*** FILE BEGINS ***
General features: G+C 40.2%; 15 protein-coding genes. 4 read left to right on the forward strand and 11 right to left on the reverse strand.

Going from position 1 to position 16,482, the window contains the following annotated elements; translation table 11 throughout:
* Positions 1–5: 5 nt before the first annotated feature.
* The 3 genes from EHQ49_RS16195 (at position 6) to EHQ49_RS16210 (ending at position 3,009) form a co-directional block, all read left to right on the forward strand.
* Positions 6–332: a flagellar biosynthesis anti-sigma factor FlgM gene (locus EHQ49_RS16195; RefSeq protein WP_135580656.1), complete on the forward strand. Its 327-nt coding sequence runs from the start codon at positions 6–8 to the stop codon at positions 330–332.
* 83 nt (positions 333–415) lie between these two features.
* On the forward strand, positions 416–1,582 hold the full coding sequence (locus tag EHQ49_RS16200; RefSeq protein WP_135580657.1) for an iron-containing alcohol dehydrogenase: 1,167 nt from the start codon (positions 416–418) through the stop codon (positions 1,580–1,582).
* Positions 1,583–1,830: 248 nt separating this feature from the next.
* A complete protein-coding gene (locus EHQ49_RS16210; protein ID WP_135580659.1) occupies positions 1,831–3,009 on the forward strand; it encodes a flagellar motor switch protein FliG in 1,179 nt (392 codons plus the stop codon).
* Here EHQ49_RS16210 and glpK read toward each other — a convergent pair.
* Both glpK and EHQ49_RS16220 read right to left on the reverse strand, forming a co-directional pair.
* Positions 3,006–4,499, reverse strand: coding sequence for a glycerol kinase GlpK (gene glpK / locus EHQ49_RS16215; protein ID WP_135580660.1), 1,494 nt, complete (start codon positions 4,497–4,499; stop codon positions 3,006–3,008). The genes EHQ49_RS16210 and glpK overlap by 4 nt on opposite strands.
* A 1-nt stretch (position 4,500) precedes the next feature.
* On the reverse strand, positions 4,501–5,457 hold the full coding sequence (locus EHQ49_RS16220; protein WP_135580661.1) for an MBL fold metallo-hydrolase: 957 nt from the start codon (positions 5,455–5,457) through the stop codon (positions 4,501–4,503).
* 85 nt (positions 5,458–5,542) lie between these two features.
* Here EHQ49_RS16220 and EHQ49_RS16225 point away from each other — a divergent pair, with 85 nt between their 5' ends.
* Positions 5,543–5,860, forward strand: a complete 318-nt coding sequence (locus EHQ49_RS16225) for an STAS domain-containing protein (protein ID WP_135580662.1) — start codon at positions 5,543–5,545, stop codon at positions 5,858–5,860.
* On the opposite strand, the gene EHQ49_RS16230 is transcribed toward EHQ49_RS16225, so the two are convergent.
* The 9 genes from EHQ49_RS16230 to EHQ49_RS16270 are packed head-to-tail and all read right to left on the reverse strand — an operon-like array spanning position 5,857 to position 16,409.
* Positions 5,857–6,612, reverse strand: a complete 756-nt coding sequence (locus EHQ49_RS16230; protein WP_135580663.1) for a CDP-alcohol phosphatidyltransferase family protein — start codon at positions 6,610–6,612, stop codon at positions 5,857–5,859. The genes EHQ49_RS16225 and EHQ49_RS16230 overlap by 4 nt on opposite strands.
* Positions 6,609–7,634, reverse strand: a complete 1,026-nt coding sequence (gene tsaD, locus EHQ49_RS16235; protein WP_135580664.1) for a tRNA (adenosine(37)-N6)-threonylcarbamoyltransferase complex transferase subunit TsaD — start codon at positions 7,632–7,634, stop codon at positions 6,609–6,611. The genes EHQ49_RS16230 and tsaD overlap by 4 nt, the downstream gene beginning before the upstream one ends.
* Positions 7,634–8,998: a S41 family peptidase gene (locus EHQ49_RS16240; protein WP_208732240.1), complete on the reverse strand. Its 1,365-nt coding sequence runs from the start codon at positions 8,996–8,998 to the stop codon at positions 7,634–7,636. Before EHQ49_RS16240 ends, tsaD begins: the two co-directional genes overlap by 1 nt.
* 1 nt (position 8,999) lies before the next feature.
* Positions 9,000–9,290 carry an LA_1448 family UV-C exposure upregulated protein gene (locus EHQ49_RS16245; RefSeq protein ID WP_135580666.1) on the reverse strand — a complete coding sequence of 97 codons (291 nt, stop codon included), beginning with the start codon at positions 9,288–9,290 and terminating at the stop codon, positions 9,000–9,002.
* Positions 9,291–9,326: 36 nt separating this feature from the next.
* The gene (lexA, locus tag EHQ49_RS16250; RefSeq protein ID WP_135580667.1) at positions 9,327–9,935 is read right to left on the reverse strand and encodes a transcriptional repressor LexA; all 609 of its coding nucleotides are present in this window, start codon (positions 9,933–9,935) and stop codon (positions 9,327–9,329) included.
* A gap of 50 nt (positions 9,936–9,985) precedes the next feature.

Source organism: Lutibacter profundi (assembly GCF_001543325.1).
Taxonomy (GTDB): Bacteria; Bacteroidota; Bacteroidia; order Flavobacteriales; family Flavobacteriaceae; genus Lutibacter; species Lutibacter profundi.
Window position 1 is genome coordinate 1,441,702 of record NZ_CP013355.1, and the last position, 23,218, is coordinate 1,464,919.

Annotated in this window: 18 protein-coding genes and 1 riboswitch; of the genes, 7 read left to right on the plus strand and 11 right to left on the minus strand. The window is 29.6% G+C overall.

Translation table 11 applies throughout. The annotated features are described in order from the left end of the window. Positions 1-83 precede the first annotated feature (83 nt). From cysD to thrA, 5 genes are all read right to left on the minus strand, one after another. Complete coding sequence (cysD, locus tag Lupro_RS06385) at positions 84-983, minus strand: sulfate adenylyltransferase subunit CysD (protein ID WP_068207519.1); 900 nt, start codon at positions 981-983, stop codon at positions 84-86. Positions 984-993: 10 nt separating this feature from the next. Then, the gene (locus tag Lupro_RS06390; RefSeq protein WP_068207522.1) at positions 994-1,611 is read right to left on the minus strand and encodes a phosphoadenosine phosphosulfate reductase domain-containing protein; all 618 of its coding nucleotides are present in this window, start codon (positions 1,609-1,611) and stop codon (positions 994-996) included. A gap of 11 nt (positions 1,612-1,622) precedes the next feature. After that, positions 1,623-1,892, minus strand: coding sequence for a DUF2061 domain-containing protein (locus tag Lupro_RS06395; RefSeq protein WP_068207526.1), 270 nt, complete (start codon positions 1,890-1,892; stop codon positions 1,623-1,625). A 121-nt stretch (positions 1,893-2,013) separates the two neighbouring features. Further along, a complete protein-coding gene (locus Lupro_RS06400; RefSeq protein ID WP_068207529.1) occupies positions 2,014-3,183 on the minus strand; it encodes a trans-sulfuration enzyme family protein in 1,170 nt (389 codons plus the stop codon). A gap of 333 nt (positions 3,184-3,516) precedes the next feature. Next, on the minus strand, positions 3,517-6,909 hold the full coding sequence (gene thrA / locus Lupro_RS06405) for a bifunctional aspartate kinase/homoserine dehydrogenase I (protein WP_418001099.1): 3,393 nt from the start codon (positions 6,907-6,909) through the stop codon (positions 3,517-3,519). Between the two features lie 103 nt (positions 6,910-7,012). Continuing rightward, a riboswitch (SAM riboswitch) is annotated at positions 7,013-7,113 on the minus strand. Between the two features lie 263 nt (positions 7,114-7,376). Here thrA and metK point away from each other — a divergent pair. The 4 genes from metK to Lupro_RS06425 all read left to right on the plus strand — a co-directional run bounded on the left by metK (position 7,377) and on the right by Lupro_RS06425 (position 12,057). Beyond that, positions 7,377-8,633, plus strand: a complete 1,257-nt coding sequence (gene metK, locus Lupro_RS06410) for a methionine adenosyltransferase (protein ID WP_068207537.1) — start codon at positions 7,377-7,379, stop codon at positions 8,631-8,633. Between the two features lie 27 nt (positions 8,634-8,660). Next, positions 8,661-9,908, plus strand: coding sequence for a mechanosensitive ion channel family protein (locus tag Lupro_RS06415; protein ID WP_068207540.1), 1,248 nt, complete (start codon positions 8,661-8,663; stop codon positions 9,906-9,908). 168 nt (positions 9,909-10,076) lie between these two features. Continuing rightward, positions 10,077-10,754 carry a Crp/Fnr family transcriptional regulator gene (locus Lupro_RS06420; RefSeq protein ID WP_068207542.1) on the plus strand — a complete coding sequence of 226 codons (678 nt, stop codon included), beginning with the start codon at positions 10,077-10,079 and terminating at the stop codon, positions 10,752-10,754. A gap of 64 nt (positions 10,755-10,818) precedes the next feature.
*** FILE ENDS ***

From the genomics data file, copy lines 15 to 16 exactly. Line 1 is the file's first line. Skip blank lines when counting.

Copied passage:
* 85 nt (positions 5,458–5,542) lie between these two features.
* Here EHQ49_RS16220 and EHQ49_RS16225 point away from each other — a divergent pair, with 85 nt between their 5' ends.